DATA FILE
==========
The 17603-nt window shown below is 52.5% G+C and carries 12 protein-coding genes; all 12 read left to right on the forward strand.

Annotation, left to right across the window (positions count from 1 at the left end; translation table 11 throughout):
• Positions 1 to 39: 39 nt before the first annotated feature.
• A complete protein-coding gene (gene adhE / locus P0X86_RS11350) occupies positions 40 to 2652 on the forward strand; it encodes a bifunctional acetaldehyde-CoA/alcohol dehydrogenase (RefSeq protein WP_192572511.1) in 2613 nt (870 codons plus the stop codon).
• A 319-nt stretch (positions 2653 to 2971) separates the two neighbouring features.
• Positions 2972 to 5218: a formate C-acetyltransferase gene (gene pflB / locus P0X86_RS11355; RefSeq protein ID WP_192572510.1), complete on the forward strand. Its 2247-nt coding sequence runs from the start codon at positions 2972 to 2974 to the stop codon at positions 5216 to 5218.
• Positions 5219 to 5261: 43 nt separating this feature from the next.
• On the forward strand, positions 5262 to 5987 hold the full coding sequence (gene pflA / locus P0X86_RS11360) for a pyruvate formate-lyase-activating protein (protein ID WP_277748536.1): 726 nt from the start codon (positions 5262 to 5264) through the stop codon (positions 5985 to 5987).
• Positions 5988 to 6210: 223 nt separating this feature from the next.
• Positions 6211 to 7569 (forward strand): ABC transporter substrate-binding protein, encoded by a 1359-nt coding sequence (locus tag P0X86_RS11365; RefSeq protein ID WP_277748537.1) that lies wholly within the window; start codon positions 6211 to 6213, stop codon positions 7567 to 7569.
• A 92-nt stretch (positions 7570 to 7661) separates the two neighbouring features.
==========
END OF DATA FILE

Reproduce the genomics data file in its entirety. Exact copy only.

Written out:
The 17603-nt window shown below is 52.5% G+C and carries 12 protein-coding genes; all 12 read left to right on the forward strand.

Annotation, left to right across the window (positions count from 1 at the left end; translation table 11 throughout):
• Positions 1 to 39: 39 nt before the first annotated feature.
• A complete protein-coding gene (gene adhE / locus P0X86_RS11350) occupies positions 40 to 2652 on the forward strand; it encodes a bifunctional acetaldehyde-CoA/alcohol dehydrogenase (RefSeq protein WP_192572511.1) in 2613 nt (870 codons plus the stop codon).
• A 319-nt stretch (positions 2653 to 2971) separates the two neighbouring features.
• Positions 2972 to 5218: a formate C-acetyltransferase gene (gene pflB / locus P0X86_RS11355; RefSeq protein ID WP_192572510.1), complete on the forward strand. Its 2247-nt coding sequence runs from the start codon at positions 2972 to 2974 to the stop codon at positions 5216 to 5218.
• Positions 5219 to 5261: 43 nt separating this feature from the next.
• On the forward strand, positions 5262 to 5987 hold the full coding sequence (gene pflA / locus P0X86_RS11360) for a pyruvate formate-lyase-activating protein (protein ID WP_277748536.1): 726 nt from the start codon (positions 5262 to 5264) through the stop codon (positions 5985 to 5987).
• Positions 5988 to 6210: 223 nt separating this feature from the next.
• Positions 6211 to 7569 (forward strand): ABC transporter substrate-binding protein, encoded by a 1359-nt coding sequence (locus tag P0X86_RS11365; RefSeq protein ID WP_277748537.1) that lies wholly within the window; start codon positions 6211 to 6213, stop codon positions 7567 to 7569.
• A 92-nt stretch (positions 7570 to 7661) separates the two neighbouring features.